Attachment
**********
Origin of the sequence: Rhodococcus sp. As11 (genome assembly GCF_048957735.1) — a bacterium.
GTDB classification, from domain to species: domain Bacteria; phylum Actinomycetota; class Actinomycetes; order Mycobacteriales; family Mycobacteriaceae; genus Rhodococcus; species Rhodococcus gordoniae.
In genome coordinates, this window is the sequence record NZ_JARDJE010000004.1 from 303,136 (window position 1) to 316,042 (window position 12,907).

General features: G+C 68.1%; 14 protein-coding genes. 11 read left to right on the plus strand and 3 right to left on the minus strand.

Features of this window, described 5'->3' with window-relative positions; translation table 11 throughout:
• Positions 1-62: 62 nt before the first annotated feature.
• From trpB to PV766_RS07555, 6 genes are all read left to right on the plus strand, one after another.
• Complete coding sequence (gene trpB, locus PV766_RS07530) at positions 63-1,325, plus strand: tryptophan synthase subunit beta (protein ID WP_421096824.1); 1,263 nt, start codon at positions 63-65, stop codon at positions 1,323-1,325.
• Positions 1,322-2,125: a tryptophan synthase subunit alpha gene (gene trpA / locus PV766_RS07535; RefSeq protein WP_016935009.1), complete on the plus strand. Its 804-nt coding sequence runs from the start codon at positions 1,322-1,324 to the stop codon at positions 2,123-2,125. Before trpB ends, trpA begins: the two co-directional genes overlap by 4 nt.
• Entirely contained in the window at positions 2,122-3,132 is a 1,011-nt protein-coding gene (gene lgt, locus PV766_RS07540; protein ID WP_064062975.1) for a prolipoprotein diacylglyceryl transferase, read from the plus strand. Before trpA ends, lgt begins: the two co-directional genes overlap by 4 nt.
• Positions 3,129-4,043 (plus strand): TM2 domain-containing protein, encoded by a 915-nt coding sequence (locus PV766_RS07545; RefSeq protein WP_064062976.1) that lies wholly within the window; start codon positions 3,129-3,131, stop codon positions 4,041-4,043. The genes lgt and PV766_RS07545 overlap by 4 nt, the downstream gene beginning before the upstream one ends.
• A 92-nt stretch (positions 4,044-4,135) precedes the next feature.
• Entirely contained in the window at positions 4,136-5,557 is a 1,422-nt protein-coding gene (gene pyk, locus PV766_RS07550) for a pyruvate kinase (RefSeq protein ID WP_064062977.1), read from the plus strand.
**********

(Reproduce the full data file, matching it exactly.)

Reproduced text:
Origin of the sequence: Rhodococcus sp. As11 (genome assembly GCF_048957735.1) — a bacterium.
GTDB classification, from domain to species: domain Bacteria; phylum Actinomycetota; class Actinomycetes; order Mycobacteriales; family Mycobacteriaceae; genus Rhodococcus; species Rhodococcus gordoniae.
In genome coordinates, this window is the sequence record NZ_JARDJE010000004.1 from 303,136 (window position 1) to 316,042 (window position 12,907).

General features: G+C 68.1%; 14 protein-coding genes. 11 read left to right on the plus strand and 3 right to left on the minus strand.

Features of this window, described 5'->3' with window-relative positions; translation table 11 throughout:
• Positions 1-62: 62 nt before the first annotated feature.
• From trpB to PV766_RS07555, 6 genes are all read left to right on the plus strand, one after another.
• Complete coding sequence (gene trpB, locus PV766_RS07530) at positions 63-1,325, plus strand: tryptophan synthase subunit beta (protein ID WP_421096824.1); 1,263 nt, start codon at positions 63-65, stop codon at positions 1,323-1,325.
• Positions 1,322-2,125: a tryptophan synthase subunit alpha gene (gene trpA / locus PV766_RS07535; RefSeq protein WP_016935009.1), complete on the plus strand. Its 804-nt coding sequence runs from the start codon at positions 1,322-1,324 to the stop codon at positions 2,123-2,125. Before trpB ends, trpA begins: the two co-directional genes overlap by 4 nt.
• Entirely contained in the window at positions 2,122-3,132 is a 1,011-nt protein-coding gene (gene lgt, locus PV766_RS07540; protein ID WP_064062975.1) for a prolipoprotein diacylglyceryl transferase, read from the plus strand. Before trpA ends, lgt begins: the two co-directional genes overlap by 4 nt.
• Positions 3,129-4,043 (plus strand): TM2 domain-containing protein, encoded by a 915-nt coding sequence (locus PV766_RS07545; RefSeq protein WP_064062976.1) that lies wholly within the window; start codon positions 3,129-3,131, stop codon positions 4,041-4,043. The genes lgt and PV766_RS07545 overlap by 4 nt, the downstream gene beginning before the upstream one ends.
• A 92-nt stretch (positions 4,044-4,135) precedes the next feature.
• Entirely contained in the window at positions 4,136-5,557 is a 1,422-nt protein-coding gene (gene pyk, locus PV766_RS07550) for a pyruvate kinase (RefSeq protein ID WP_064062977.1), read from the plus strand.